Fairfield Heights residents were the first to ask Burrell Township supervisors for help with their water supplies in 2013, and the pleas from Palmerton residents soon followed. The township each year squirreled away its Community Development Block Grant entitlement for this project. The Indiana County Office of Planning and Development went to bat for the township to obtain about $280,000 from the Department of Environmental Protection. The award is to pay for boring a channel for the pipeline under Route 22 from the game lands to the Palmerton area.

And the township and county will have to account for the delay in the project with the funding sources, Sulkosky said.

“The planning office has to satisfy their superiors in Harrisburg … and we can’t do that until we have the license from the game commission,” Sulkosky said.

“So we have responded to the game commission with a counterproposal for their consideration. And hopefully we can take up some discussion if they’re willing to do so.”

Without the delays, Sulkosky said, the authority is ready to immediately award contracts, begin work and finish construction in three to four months.

Officials at the game commission couldn’t be reached for comment Thursday afternoon.

In related business Wednesday, the township supervisors agreed to post a mandatory water connection ordinance for public review and comment for the next month.

The ordinance mirrors one already enacted in other municipalities served by the Highridge authority. It requires residential structures within 150 feet of future main water pipelines to be connected and billed for service — a change from an existing ordinance that required all structures within 250 feet to become customers.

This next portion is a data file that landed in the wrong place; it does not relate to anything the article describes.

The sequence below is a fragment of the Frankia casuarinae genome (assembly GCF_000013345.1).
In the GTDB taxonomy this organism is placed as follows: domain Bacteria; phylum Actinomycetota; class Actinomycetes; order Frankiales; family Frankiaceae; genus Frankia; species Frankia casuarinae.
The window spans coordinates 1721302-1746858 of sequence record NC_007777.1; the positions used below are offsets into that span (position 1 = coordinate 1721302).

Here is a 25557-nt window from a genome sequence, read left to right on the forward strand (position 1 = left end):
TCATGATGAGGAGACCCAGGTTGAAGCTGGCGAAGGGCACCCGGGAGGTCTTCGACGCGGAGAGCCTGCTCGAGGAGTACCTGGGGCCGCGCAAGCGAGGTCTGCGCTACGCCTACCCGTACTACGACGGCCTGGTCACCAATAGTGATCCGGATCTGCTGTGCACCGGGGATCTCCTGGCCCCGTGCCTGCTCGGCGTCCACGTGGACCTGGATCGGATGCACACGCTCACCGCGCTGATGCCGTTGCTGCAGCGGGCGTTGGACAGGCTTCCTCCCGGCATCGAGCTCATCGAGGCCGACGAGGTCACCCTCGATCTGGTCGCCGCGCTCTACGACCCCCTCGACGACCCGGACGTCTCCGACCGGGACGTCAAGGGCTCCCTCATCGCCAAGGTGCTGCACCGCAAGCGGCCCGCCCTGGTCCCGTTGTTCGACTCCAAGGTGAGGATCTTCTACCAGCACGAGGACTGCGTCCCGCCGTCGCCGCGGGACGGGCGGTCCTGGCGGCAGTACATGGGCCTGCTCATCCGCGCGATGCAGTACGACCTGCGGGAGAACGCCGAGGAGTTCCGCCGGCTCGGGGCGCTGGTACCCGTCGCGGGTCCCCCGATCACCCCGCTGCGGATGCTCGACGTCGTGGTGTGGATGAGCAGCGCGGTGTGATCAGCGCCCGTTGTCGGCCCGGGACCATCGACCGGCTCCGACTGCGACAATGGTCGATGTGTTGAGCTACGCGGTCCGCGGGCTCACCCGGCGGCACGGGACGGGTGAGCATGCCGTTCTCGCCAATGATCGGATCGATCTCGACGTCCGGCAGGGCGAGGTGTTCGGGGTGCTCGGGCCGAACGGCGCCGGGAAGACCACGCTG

The new ordinance also changes the definition of a dwelling to broaden the kinds of properties subject to mandatory connection.

In particular, Sulkosky said, the revision “cleans up” the definition of a dwelling subject to the mandatory water tap ordinance to include recreational vehicles, even those seasonally stationed at an RV park.

Highridge drafted the change after losing a 2015 court challenge filed by Bonarrigo Enterprises, of Blairsville, which fought the authority’s bill for $950 for each of 17 campers stationed at an RV park along Rocky Road.

Judge Thomas Bianco ruled for Bonarrigo, saying that an RV didn’t meet the Merriam-Webster Dictionary definition of a structure erected on a parcel of real property, and didn’t match the definition of a dwelling according to the ordinance.

Now it does, Sulkosky said.

Violation of the ordinance could result in liens, fines and imprisonment.

Highridge drafted the revisions and asked the municipal officials in the southern Indiana County service area to adopt the ordinance soon after the court decision. The Burrell Township board reviewed the ordinance Nov. 18, 2015, and proposed to vote on it after a meeting with Highridge officials, but the matter didn’t return to the supervisors’ agenda until this week.

Henry said Highridge has agreed to pay for the necessary advertising for the proposed ordinance. The supervisors will consider it for formal adoption June 21.

Chauncey Ross is the Gazette’s fixture at Indiana Area and Homer-Center school board meetings, has been seen with pen and notepad in area police stations and courts, and is something of an Open Records Act and Sunshine Law advocate. He also manages the Gazette’s websites and answers your questions about them.